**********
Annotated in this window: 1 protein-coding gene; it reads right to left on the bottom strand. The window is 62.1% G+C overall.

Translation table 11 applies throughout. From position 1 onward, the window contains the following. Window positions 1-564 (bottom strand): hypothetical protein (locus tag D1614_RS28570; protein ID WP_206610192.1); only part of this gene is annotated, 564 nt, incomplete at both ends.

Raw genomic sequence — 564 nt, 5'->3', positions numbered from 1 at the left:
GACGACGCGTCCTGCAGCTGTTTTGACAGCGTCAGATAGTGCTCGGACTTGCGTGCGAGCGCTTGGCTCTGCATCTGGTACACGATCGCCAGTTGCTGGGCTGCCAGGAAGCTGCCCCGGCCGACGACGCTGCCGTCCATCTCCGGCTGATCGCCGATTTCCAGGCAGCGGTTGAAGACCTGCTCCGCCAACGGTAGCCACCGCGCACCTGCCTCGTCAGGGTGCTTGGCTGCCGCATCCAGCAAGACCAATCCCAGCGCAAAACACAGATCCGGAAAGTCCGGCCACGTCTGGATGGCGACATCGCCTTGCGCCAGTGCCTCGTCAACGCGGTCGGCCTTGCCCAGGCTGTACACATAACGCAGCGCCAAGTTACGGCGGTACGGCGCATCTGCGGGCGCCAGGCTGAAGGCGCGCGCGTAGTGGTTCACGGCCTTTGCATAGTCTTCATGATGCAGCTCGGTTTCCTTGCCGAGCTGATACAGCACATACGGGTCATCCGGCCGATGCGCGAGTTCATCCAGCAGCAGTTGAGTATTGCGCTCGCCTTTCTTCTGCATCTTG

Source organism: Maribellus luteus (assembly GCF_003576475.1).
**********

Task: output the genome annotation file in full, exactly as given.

Annotated in this window: 1 protein-coding gene; it reads right to left on the bottom strand. The window is 62.1% G+C overall.

Translation table 11 applies throughout. From position 1 onward, the window contains the following. Window positions 1-564 (bottom strand): hypothetical protein (locus tag D1614_RS28570; protein ID WP_206610192.1); only part of this gene is annotated, 564 nt, incomplete at both ends.

Raw genomic sequence — 564 nt, 5'->3', positions numbered from 1 at the left:
GACGACGCGTCCTGCAGCTGTTTTGACAGCGTCAGATAGTGCTCGGACTTGCGTGCGAGCGCTTGGCTCTGCATCTGGTACACGATCGCCAGTTGCTGGGCTGCCAGGAAGCTGCCCCGGCCGACGACGCTGCCGTCCATCTCCGGCTGATCGCCGATTTCCAGGCAGCGGTTGAAGACCTGCTCCGCCAACGGTAGCCACCGCGCACCTGCCTCGTCAGGGTGCTTGGCTGCCGCATCCAGCAAGACCAATCCCAGCGCAAAACACAGATCCGGAAAGTCCGGCCACGTCTGGATGGCGACATCGCCTTGCGCCAGTGCCTCGTCAACGCGGTCGGCCTTGCCCAGGCTGTACACATAACGCAGCGCCAAGTTACGGCGGTACGGCGCATCTGCGGGCGCCAGGCTGAAGGCGCGCGCGTAGTGGTTCACGGCCTTTGCATAGTCTTCATGATGCAGCTCGGTTTCCTTGCCGAGCTGATACAGCACATACGGGTCATCCGGCCGATGCGCGAGTTCATCCAGCAGCAGTTGAGTATTGCGCTCGCCTTTCTTCTGCATCTTG

Source organism: Maribellus luteus (assembly GCF_003576475.1).